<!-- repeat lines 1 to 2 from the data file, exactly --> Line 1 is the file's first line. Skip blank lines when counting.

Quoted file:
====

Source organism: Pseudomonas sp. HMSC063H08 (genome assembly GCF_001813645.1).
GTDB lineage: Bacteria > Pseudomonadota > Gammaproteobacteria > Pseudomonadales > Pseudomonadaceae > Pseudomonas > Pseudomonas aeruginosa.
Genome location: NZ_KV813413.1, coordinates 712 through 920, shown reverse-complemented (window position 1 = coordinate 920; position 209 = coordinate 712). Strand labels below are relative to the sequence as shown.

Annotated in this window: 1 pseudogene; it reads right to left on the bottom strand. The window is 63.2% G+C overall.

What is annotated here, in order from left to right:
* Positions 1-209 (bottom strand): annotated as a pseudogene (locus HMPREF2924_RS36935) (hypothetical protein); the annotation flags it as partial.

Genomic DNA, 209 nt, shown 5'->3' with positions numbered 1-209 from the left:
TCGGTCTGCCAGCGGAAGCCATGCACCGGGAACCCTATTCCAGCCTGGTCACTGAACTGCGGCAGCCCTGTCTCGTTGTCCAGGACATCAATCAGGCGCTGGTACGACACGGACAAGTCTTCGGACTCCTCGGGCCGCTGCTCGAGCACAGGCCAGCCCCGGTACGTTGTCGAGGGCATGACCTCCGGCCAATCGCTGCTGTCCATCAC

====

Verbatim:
Source organism: Pseudomonas sp. HMSC063H08 (genome assembly GCF_001813645.1).
GTDB lineage: Bacteria > Pseudomonadota > Gammaproteobacteria > Pseudomonadales > Pseudomonadaceae > Pseudomonas > Pseudomonas aeruginosa.